Because it's fun to compare myself to Elizabeth Gilbert, I've been remembering an article I read where she talked about losing her passion for writing, an experience that terrified her. She turned to gardening as a way to continue engaging her curiosity and ultimately found her way back to her writing desk. 

I'm taking solace in her words, trying to find a sense of curiosity for all the little pieces of my life, trying to believe that the passion has not abandoned me entirely, that shoving perfectionism onto my creative pursuits will not help, that my passion will re-ignite when it is ready.

And until then, I carry on.

p.s. Reminds me a little of my interview with Elise Blaha Cripe!

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Project Pie: Vegan Pumpkin Pie

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Project Pie: I'll be baking 24 pies before Pi Day 2016 to get over my fear of baking pies. And to eat delicious things. You can join me by posting about your pies in the comments or tagging your twitter, instagram, or facebook posts with #projectpie. Make something scrumptious and gooey!

You're probably not surprised to learn that I am such a delight to be around that I rarely do anything that bothers my wife.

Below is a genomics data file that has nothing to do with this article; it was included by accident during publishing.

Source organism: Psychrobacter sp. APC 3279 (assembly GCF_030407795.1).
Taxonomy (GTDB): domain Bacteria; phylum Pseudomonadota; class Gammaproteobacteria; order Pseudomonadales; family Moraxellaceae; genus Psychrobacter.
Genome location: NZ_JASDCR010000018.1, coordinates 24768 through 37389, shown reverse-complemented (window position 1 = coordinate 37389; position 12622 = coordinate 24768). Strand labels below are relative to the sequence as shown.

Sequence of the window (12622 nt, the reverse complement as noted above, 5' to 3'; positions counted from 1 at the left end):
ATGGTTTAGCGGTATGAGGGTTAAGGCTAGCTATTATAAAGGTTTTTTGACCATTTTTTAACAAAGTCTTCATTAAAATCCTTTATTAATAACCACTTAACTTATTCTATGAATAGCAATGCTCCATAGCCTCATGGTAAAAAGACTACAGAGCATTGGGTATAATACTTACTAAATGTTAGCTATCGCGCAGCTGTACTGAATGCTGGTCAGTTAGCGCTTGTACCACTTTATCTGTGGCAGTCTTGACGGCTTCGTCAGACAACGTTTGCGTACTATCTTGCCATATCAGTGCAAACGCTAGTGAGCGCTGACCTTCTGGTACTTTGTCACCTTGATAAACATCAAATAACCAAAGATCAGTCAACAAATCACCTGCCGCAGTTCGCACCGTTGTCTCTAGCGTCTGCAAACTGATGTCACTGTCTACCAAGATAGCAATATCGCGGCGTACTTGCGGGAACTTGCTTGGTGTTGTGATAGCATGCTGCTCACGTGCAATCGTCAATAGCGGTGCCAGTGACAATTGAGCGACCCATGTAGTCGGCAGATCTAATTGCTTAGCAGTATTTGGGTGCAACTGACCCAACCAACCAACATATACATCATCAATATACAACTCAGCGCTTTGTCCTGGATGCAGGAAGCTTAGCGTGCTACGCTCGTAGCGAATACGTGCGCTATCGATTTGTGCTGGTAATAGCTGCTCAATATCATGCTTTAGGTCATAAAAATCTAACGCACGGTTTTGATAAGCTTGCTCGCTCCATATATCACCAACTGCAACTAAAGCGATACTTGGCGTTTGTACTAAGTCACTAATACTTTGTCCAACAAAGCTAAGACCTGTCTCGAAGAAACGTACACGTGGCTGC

It's true. She is especially not bothered by the way I always choose to make a complex, brand new recipe right before we have guests coming for dinner and then freak out about whether it will be any good at all, while simultaneously freaking out about the inevitable mess I've made. Obviously, delightful. And she's not bothered by how I decide to throw something in the oven that needs to bake for, say, 30 minutes when we need to be walking out the door with it for a potluck in, say, 25 minutes. Again, delightful. 

And, I mean, can you blame her? Who wouldn't love those things about me?

Sigh.

Luckily we didn't have to bring this pie to a potluck, and we weren't serving it to guests. (Though I did make us late for a dinner date because I forgot the pumpkins were in the oven, and we had to drive back and take them out and, you know, turn off the oven.)

But this step of my 24-pie journey has me thinking about how I like to keep things exciting in the kitchen. When I started Project Pie, I envisioned each pie in my future getting progressively more delicious, more beautiful, more restaurant/cover of a magazine-worthy. I imagined taking a bite of pie, my eyes lifting slightly before I shut them, my head bowing in a tiny prayer, my mouth chewing slowly before opening and saying in a hushed whisper, "Voila. I have done it. A vegan whole wheat pie crust for the masses!"